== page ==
We perceive the world around us through visible light—the wavelength of electromagnetic radiation detectable by the human eye. However, visible light is just a tiny sliver in the entire spectrum of electromagnetic radiation, which begs the question: is there more to physical objects than what meets the eye?
There is, says Leonid Krivitsky, project lead for quantum technologies at A*STAR’s Institute of Materials Research and Engineering (IMRE). For example, we can extract information about the chemical composition of biological specimens based on how they selectively absorb infrared (IR) light using a technique called hyperspectral microscopy.
“Measurement of microscopic chemical content is essential for many tasks in bio-imaging, pharmaceutic industry, food quality control and other areas,” explained Krivitsky, “For example, it can be used to differentiate between malignant and healthy tissues in clinical studies.”
The problem, however, is that detecting IR requires complex and expensive specialized equipment, hindering both its widespread adoption and its application potential.
To overcome these challenges, Krivitsky’s team and collaborators from Gianluca Grenci’s group from the Mechanobiology Institute at the National University of Singapore created a workaround—a method for performing IR spectroscopy using simple, off-the-shelf components built for detecting visible light.
In this technique, two light beams are generated: the IR beam that interacts with the sample, and the visible beam that acts as a reference. The researchers exploited a phenomenon called induced coherence, or the transfer of information between beams of light having different wavelengths. “We used this smart trick to transfer the information about the chemical properties of the sample, captured by the IR beam, to the visible beam, which is very easy to detect,” Krivitsky said.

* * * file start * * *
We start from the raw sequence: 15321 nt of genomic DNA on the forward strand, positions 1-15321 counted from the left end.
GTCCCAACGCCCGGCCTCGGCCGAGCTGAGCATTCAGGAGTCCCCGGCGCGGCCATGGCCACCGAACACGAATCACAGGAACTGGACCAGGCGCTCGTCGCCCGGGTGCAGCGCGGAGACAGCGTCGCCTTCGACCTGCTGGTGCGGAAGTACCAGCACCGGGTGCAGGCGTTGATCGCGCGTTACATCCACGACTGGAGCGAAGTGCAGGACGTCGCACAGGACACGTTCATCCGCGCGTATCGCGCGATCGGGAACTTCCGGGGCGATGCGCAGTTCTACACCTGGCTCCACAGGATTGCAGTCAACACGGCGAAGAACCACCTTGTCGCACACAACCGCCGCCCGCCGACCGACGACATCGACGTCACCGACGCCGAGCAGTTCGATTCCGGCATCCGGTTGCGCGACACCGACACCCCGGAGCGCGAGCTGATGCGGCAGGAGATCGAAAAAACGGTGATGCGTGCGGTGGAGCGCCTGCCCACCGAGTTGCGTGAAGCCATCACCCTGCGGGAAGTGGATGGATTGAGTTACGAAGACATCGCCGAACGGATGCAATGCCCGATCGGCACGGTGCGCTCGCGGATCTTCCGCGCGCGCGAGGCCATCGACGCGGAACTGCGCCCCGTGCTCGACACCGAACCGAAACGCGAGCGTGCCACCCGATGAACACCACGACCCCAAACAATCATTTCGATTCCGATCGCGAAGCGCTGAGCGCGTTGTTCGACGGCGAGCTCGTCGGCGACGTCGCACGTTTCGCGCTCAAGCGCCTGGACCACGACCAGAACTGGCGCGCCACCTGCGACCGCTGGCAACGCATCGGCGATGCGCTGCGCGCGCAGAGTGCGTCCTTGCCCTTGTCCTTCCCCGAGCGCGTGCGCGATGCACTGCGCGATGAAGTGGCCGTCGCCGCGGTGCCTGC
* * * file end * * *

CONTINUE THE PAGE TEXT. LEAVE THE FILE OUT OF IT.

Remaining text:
Next, the scientists validated their technique using a photoresist, a medium that changes properties after exposure to ultraviolet light. These changes can only be detected using IR spectroscopy. The team successfully demonstrated the capabilities of their imaging technique, which saw them achieving impressive lateral resolutions of around 17 microns, about twice the width of a red blood cell.
Importantly, with its wide field of view, quick readout and minimal heat delivered to the sample, this methodology paves the way for more exciting imaging opportunities, such as the study of live cells.
As next steps, Krivitsky and colleagues aim to refine the technique’s spectral resolution and measurement speed by leveraging frequency combs, which are laser sources that emit light at discrete, equally spaced frequencies.
The A*STAR-affiliated researchers contributing to this research are from the Institute of Materials Research and Engineering (IMRE).